Creating Categories in Judicial Opinions. Consider a footnote that appeared in the United States Supreme Court’s recent opinion in American Legion v. American Humanist Association, where the Court held that The Bladensburg Cross, a World War II memorial displayed on public property in Prince George’s County, Maryland, was not an unconstitutional establishment of religion under the First Amendment. In his opinion, Justice Alito set out a numbered list proposing six “rough” categories of Establishment Clause cases (internal citations omitted):
(1) religious references or imagery in public monuments, symbols, mottos, displays, and ceremonies; (2) religious accommodations and exemptions from generally applicable laws; (3) subsidies and tax exemptions; (4) religious expression in public schools; (5) regulation of private religious speech; and (6) state interference with internal church affairs.
Justice Alito then suggested the possibility of seventh category in a separate sentence, saying “[a] final, miscellaneous category, including cases involving such issues as Sunday closing laws. . . and church involvement in governmental decisionmaking, . . . might be added.”
In Justice Alito’s categorizing footnote, the rhetorical ontology of the list can be seen at work. First, using a list format highlights a point that appears important to Justice Alito in the body of his opinion—the Establishment Clause is not an abstract monolith; instead, the clause is made up of six separate categories, each of which must be considered separately. Justice Alito effectively uses the list structure to explode the abstract “whole” of the Establishment Clause and describe it as real spaces and events of the lived-in world—monuments, schools, churches, speech, and taxes, for example. By presenting the Establishment Clause as a collection of things, his opinion, then, can focus on just one of them.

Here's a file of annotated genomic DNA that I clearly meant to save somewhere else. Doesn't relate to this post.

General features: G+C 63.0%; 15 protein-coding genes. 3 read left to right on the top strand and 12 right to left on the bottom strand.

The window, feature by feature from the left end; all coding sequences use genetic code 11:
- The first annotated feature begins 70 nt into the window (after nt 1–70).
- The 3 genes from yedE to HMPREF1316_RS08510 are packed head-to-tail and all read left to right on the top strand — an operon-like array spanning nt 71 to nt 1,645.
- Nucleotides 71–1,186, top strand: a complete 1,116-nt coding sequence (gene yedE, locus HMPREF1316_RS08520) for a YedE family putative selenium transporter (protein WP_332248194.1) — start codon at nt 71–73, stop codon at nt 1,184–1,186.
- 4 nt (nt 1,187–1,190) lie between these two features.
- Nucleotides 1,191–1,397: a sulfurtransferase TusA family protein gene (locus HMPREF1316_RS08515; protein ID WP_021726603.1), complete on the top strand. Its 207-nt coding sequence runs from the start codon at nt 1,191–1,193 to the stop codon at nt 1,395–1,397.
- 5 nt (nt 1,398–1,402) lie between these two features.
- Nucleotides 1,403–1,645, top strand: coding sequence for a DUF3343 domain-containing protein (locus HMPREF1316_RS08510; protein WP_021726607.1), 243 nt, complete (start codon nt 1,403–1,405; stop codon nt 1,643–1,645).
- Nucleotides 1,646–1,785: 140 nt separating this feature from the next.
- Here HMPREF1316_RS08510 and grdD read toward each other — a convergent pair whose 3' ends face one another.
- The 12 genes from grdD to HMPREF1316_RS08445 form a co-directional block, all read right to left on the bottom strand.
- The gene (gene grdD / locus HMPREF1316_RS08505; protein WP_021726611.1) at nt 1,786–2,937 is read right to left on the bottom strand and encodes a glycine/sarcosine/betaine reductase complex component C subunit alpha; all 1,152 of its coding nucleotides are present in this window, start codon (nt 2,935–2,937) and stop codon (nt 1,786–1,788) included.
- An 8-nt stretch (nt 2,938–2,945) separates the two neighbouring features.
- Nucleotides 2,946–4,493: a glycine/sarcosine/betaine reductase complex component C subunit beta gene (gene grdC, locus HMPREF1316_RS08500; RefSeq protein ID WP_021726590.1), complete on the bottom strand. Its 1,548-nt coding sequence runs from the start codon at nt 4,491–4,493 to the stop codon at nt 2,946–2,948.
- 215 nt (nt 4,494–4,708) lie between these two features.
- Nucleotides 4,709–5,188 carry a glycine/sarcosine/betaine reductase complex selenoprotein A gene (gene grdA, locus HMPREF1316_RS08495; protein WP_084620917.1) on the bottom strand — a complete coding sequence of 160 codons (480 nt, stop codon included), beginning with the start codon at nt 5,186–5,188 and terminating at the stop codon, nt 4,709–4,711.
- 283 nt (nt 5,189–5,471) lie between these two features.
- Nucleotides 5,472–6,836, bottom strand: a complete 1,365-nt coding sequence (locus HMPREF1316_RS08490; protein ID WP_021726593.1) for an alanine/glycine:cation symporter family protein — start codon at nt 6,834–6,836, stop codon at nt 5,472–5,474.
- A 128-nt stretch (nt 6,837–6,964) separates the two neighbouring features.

Moreover, Justice Alito’s use of the list avoids the problem of creating a hierarchy of Establishment Clause categories; he does not need to explain to the reader how the categories relate to each other. While readers might infer a hierarchy or relationship between the categories, Justice Alito offers them a side-by-side equals, each apparently as important as any other, each distinct from any other.
What can we make of Justice Alito’s last and separate sentence that identifies a seventh “miscellaneous” category? This sentence, by its contrasting style, helps to show just how rhetorically effective Justice Alito’s six-part list is in avoiding hierarchy. By placing his seventh category in a separate sentence, he demotes it in relation to the other six thereby creating hierarchy. (We could also imagine a situation where separating an item from a list in this way would promote it in a hierarchy; for example, Justice Alito might have used his final sentence to say something like, “A final category, category X, is the most important one of all.”)
So, in sum, understanding rhetorical ontology lets legal writers think about the rhetoric of the “things” we encounter in documents and to imagine those things as having their own persuasive features that pre-exist and guide our interactions with them. With respect to lists in legal writing, rhetorical ontology helps us see that a list’s rhetorical “thingness” includes
• Flattened hierarchy,
• Non-narrative structure,
• Unit (v. holistic) view,
• Juxtaposition, and
Kirsten Davis teaches at Stetson University College of Law and in the Tampa Bay region of Florida. The views she expresses here are solely her own and not intended to be legal advice. You can reach her at firstname.lastname@example.org.